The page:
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Last edited by Boasun; 04-12-2010 at 09:43 AM.
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Old 04-12-2010
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This is the procedure I just typed up the other day for a friend:

1) Head down until the jib "winks" and then head back up so that the
jib stays filled
2) Note where the bow is pointing on the horizon
3) Sheet in on the lazy jib sheet to "pre set" the jib for the jibe.
The jib should be set so that when it jibes, the jib is sheeted out to
about the same amount on the new side
4) release the working sheet on the jib
5) sheet in the main to center the boom
6) Turn the boat to jibe the main sail
7) ** IMPORTANT** When the boom jibes, let the main sail out QUICKLY
to prevent the boat from broaching (turning uncontrollably up through
the wind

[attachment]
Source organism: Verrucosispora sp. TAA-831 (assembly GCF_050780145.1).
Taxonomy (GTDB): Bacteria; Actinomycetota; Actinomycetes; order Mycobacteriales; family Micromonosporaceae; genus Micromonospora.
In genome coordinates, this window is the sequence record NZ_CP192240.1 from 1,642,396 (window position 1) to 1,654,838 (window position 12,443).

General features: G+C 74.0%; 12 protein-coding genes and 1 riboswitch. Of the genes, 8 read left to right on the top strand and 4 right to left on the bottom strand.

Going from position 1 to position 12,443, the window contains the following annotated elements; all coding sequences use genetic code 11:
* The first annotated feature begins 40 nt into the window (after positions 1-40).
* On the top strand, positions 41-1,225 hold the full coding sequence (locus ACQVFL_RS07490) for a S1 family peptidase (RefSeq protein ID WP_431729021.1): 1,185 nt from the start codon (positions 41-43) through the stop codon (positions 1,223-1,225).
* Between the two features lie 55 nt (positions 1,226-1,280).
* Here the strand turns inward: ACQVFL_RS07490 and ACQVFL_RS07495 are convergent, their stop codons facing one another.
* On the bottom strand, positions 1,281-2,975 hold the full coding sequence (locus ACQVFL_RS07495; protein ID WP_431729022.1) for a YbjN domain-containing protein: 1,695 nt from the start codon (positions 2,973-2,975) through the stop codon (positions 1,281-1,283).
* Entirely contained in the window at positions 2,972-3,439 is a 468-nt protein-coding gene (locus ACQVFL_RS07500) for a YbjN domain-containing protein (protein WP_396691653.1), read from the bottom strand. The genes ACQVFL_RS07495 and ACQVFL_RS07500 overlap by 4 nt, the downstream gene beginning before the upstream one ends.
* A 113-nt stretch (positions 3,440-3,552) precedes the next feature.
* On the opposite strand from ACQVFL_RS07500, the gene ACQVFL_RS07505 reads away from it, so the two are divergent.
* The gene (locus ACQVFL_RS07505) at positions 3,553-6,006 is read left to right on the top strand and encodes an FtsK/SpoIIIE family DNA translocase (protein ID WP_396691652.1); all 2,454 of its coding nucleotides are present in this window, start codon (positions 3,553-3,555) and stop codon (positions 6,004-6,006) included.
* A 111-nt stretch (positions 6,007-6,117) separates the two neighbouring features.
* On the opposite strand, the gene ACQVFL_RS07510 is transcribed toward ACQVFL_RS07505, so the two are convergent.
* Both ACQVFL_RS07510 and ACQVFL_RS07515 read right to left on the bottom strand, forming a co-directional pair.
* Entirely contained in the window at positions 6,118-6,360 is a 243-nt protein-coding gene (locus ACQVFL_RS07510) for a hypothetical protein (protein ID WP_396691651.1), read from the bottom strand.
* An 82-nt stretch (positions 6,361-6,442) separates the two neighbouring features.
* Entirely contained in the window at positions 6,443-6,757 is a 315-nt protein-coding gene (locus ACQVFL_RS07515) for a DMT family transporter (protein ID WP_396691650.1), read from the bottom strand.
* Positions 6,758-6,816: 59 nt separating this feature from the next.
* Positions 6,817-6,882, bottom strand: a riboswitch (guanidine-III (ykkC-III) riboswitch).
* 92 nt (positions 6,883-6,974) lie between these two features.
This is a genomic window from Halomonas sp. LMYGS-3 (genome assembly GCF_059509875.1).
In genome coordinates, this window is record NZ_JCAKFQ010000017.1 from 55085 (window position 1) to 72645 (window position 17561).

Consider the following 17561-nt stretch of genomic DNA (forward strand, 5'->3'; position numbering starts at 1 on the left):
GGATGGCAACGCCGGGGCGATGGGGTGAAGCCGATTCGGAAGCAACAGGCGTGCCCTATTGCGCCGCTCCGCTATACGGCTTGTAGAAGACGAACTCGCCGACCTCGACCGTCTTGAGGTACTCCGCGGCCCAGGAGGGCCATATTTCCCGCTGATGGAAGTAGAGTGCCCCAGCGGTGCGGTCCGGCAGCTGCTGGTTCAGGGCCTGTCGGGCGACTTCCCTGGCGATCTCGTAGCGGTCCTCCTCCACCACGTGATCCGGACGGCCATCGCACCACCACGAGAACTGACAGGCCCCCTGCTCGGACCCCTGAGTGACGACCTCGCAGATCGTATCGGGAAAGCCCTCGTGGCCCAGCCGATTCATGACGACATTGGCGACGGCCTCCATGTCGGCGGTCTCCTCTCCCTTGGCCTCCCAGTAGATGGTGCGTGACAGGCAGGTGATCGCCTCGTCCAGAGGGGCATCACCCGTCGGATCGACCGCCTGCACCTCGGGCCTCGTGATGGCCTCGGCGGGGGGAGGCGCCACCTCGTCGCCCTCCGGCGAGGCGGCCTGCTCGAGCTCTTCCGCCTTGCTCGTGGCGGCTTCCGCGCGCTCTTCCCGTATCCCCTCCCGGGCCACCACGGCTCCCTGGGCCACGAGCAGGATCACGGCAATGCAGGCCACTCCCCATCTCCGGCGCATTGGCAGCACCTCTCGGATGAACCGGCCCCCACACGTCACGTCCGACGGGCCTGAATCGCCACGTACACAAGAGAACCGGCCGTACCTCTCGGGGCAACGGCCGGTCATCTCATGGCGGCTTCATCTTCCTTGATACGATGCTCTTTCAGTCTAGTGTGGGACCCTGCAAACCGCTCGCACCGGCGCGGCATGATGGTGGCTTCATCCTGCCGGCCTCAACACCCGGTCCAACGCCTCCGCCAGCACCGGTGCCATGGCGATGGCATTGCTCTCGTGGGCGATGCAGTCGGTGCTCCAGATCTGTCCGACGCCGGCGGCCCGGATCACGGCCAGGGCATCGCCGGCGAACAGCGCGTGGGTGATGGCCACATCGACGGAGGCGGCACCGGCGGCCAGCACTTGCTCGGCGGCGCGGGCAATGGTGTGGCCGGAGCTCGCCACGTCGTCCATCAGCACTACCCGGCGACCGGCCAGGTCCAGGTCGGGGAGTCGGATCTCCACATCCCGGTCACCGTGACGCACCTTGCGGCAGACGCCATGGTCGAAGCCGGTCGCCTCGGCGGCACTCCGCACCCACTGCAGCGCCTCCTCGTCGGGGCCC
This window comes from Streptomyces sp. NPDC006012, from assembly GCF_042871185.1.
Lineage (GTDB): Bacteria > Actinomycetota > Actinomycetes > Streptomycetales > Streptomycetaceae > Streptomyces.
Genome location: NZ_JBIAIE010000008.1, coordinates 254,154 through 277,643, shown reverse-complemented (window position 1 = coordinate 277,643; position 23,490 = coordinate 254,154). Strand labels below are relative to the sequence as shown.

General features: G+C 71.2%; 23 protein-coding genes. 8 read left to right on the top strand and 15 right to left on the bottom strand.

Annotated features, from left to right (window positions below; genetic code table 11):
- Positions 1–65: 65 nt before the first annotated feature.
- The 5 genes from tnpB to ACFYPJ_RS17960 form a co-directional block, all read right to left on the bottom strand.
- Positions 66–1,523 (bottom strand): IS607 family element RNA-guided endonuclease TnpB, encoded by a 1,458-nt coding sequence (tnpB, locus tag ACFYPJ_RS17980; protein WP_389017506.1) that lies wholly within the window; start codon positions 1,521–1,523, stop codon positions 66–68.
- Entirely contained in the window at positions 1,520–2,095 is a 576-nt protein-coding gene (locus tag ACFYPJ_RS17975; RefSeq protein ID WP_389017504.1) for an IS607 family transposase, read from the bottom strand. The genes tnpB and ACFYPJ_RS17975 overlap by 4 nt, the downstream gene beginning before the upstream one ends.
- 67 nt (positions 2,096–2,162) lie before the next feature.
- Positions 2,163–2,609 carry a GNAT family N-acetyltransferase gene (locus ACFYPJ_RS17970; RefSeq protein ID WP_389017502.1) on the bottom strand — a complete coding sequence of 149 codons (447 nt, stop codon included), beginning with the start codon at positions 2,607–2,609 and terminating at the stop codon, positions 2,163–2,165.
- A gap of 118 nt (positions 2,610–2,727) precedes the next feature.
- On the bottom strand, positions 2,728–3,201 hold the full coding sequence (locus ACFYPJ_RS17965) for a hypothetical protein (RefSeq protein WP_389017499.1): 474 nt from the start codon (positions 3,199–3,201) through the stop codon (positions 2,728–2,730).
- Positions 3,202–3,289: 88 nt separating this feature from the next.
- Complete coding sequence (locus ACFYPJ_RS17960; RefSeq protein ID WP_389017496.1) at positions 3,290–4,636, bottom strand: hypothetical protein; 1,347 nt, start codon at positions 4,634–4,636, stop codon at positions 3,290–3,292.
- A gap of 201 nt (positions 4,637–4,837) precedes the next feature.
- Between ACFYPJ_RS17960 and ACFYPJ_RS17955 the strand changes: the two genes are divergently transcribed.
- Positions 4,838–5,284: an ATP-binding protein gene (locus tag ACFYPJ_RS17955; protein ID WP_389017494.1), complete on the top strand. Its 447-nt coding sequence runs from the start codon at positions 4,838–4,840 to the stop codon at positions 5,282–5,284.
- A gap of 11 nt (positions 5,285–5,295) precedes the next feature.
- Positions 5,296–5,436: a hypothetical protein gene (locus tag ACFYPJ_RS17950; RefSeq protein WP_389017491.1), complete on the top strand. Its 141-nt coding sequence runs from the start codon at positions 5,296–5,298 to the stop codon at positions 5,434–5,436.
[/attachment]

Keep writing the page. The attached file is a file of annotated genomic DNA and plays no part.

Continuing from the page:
so we "pre-set" the jib so that it is ready to go after the main sail jibes. Some adjustment may be necessary after the jibe if the pre-set wasn't quite right, but otherwise, you're most of the way there already. I follow the same procedure when single handing except I'm doing all the work
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Old 04-12-2010
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Quote:
Originally Posted by speciald View Post
I bring the main in till close to midline then jibe the genoa. Once the genoa fills, I let out the main sheet. One person on the wheel, one on the sheets is all you need. I do it with the autopilot alone and I'm talking about an 850sqft main.
If that isn't a typo, an 850 sq ft sail of any kind is huge!
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Erikdj,

Pre-setting the jib may be the piece of magic we need. I'll give it a try at the next opportunity. Thanks!